However, John Hoerner, chief executive, played down speculation that the group might bid for Austin Reed, the upmarket retailer whose share price has been rising sharply recently on rumoured interest from Burton, Moss Bros and Next. "I don't know where that rumour started," he said.
Mr Hoerner also said that, though Burton had notched up strong increases in sales and profits, a recovery in the clothing retailing sector seemed to be lagging other parts of the high street.
"It's very difficult to find any evidence that our sector is going full steam ahead. Our view is that our particular sector is not keeping up with the rest."
Mr Hoerner said he planned to grow the group by adding more stores to the Debenhams portfolio - a further four will open in the next two years, increasing the total floor space by 20 per cent by the year 2000.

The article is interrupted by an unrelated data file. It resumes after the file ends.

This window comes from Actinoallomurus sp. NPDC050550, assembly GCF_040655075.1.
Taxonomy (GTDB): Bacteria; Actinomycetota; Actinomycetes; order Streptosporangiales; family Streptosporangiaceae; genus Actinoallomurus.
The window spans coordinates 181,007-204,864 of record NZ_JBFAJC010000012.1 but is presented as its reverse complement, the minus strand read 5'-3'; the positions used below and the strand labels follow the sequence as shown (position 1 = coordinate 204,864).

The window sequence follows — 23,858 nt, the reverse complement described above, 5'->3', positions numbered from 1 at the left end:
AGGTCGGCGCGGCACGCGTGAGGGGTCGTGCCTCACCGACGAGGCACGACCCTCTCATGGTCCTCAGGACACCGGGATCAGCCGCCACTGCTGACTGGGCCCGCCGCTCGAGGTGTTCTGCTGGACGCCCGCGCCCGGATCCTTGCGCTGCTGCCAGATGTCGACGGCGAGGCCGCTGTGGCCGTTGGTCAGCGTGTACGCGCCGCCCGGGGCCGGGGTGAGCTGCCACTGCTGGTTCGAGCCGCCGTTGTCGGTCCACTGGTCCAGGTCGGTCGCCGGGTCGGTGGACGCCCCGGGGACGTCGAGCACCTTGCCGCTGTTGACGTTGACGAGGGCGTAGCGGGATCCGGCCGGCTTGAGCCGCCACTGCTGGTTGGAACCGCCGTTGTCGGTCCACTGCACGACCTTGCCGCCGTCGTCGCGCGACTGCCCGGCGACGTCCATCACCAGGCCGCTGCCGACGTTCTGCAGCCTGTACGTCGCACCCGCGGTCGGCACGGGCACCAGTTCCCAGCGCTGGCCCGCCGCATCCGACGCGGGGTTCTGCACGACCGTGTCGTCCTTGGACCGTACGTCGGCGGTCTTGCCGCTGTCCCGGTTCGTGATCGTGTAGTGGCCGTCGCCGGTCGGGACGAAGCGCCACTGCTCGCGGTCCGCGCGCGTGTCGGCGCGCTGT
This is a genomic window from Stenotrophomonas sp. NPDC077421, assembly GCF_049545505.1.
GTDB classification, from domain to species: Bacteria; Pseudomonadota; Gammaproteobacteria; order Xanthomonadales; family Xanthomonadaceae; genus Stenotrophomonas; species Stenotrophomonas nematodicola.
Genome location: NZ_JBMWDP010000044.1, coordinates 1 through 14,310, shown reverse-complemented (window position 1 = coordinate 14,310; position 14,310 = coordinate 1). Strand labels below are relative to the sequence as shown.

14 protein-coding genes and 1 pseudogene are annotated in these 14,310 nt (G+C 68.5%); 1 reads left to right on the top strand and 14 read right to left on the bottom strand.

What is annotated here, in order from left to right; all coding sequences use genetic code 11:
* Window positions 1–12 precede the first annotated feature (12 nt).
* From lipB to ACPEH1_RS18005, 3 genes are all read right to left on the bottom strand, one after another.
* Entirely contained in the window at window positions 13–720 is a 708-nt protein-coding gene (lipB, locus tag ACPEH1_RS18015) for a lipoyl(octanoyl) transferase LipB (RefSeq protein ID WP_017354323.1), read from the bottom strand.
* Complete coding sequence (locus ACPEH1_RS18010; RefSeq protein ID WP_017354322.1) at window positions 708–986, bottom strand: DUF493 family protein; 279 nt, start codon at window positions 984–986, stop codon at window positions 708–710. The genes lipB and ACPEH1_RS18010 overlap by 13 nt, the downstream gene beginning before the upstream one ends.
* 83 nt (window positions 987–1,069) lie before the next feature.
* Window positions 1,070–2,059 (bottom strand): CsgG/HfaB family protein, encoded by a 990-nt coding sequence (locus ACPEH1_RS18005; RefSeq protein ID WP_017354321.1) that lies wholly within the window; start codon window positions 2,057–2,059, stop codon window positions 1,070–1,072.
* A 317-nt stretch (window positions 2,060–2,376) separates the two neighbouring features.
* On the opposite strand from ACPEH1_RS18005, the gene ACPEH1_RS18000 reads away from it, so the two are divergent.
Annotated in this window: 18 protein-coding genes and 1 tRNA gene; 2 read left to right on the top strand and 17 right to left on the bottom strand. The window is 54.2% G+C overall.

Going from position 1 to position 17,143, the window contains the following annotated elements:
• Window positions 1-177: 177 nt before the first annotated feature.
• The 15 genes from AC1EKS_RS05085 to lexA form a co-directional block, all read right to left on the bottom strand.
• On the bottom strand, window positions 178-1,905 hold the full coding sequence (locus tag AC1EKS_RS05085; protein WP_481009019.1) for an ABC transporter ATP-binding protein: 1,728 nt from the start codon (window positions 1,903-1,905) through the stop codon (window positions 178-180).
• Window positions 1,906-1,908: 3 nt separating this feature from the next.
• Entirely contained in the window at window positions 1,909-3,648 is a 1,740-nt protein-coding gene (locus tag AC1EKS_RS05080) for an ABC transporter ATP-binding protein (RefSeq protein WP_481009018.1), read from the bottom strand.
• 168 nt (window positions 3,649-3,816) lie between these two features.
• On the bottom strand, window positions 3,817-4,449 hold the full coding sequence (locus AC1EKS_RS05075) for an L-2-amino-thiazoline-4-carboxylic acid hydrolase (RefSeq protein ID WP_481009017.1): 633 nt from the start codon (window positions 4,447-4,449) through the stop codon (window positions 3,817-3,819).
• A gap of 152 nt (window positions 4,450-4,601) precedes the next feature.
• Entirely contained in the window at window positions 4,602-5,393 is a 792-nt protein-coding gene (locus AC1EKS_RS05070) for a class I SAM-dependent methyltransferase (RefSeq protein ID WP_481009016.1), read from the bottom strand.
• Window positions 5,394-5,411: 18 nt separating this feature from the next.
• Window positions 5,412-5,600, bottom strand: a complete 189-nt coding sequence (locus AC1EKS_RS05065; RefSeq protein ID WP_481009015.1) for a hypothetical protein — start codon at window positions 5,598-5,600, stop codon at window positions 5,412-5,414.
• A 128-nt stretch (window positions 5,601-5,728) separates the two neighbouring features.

Evans and Principles are also likely to be expanded. The new childrenswear label Principles for Kids has performed well and has been added to 70 outlets.
Excluding exceptional items Burton's pre-tax profits increased by 31 per cent to pounds 88m in the six months to March. Like-for-like sales increased by 5.7 per cent over the six months. Comparative sales have risen a further 5.6 per cent since the year-end.
The margin also improved by 1.8 percentage points during the period as the company continued to sell at full prices for more weeks of the years.
Burton is also reaping the benefits of better buying, an improved supply chain and a re-shaping of its store portfolio.
Debenhams' profits rose 13 per cent to pounds 58m. But the best improvements were among multiples. Dorothy Perkins made pounds 7m compared with just pounds 700,000 last time, helped by better buying.
Profits at Top Shop doubled thanks to less discounting.
The shares fell 6.5p to 152.5p.